Elizabeth Spelke teaches in the Psychology Department at Harvard and participates in the Center for Brains, Minds, and Machines at MIT. Formerly at Pennsylvania, Cornell, and MIT, she is a member of the U.S. National Academy of Sciences and the American Academy of Arts and Sciences and a corresponding fellow of the British Academy. Her awards include the 2016 Carvalho-Heineken Prize in Cognitive Sciences, the 2014 NAS Prize in the Psychological and Cognitive Sciences, the 2009 Jean Nicod Prize, and honorary degrees from the Universities of Umea (1993), Paris-Descartes (2007), Utrecht (2010), and the Ecole Pratique des Hautes Etudes (Paris, 1999). Her work is strongly marked by three sabbaticals in Paris that spawned longstanding collaborations with investigators in the cognitive and brain sciences.
Human infants knowledge about objects, animate beings, the social world, geometry, and number. Children development of new systems of knowledge, especially prior to the start of formal schooling. Through this research, and in interdisciplinary collaborations with neuroscientists, computational cognitive scientists, philosophers, linguists, and economists, she aims to understand our uniquely human talent for learning both so fast and so flexibly.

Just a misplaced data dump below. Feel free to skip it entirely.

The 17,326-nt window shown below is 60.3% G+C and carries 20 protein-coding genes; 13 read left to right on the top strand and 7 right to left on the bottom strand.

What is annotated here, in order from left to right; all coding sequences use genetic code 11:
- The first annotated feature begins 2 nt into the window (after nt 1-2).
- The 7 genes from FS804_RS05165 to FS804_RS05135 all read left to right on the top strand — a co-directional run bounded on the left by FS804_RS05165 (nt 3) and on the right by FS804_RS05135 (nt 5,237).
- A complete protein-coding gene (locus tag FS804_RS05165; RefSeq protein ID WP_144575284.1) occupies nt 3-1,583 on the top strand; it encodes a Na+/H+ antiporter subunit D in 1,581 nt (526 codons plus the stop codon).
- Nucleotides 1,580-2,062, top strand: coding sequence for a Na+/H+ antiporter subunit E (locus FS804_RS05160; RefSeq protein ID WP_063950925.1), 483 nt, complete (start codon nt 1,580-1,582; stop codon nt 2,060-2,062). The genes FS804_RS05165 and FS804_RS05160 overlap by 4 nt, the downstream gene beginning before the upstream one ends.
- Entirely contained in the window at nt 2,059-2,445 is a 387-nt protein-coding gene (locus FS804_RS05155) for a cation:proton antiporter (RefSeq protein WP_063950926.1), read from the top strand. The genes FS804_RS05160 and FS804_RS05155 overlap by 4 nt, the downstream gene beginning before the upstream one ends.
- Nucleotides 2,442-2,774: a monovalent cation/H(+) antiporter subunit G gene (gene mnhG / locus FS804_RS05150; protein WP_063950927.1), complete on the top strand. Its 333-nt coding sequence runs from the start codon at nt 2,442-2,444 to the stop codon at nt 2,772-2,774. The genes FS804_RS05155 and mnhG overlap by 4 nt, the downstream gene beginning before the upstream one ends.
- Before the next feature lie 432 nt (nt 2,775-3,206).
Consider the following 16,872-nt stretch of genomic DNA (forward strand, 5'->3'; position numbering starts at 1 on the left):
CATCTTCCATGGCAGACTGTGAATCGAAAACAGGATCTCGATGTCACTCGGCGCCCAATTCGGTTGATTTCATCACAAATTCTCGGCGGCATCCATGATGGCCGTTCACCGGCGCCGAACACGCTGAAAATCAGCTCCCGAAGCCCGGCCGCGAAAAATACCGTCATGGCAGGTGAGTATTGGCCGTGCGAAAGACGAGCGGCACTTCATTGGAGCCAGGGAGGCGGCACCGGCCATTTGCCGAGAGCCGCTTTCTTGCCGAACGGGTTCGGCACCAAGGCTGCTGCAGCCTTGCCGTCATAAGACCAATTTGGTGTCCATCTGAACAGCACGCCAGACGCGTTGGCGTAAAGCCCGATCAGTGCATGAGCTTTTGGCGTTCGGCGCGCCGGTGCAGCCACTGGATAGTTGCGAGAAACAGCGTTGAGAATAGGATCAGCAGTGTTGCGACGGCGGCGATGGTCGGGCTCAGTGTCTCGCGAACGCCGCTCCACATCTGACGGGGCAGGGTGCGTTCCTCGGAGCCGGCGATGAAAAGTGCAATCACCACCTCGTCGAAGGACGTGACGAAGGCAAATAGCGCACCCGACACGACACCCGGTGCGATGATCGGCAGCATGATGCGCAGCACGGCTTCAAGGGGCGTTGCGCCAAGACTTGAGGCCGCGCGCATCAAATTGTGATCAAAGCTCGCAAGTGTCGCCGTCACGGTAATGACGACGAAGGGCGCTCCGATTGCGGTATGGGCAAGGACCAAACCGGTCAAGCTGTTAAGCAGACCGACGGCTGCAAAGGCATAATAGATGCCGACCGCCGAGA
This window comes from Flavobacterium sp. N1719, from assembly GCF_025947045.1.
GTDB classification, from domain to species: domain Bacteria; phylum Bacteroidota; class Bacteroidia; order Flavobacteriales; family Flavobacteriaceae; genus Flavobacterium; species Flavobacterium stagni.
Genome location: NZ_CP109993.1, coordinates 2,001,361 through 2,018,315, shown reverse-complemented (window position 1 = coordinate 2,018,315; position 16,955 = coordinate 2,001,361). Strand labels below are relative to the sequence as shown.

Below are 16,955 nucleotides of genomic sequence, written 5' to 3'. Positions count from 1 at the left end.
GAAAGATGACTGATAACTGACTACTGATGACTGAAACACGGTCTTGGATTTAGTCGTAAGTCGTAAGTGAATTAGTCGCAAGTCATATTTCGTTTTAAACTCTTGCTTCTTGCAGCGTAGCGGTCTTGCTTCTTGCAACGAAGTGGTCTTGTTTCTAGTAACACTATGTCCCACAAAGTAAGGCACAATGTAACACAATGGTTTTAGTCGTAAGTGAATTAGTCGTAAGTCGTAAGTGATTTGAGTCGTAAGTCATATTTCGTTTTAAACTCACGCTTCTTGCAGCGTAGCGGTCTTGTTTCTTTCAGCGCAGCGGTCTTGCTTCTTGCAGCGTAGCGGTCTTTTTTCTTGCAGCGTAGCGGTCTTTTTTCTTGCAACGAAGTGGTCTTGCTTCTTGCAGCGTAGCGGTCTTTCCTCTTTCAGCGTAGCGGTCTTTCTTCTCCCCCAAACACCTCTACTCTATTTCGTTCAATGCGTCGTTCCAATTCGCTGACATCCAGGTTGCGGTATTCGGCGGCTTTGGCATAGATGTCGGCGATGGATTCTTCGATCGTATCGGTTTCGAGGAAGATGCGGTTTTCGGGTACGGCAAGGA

Every child counts: Enhancing the literacy and numeracy of poor children
With Esther Duflo and Stanislas Dehaene, I will design a field experiment to implement and evaluate two sets of games for poor children to play in preschools, exercising and training basic skills in mathematics and reading. The proposal builds on past research with Duflo in India. In one completed field experiment, children in 214 preschool classrooms were randomized to receive math games (based on basic research on numerical and spatial cognition), games with the same structure but with social content (active control), or the regular preschool curriculum (no-treatment control). All children were assessed on school math abilities before and at three time points after the 4-month intervention. Relative to both control conditions, children who played the math games showed enduring gains in numerical and geometrical abilities. A second, ongoing field experiment, designed with Duflo and with input from Stanislas Dehaene, extends our work by introducing symbolic material into the math games. We will develop games aimed to enhance the readiness of poor preschool children for learning to read. I also work with Emmanuel Dupoux and Pierre Jacob to develop interventions to enhance poor children's aptitude and motivation to learn from literate and numerate adults. Thus I aim to contribute to leverage basic research in cognitive science and to improve the education of all children, especially the poor.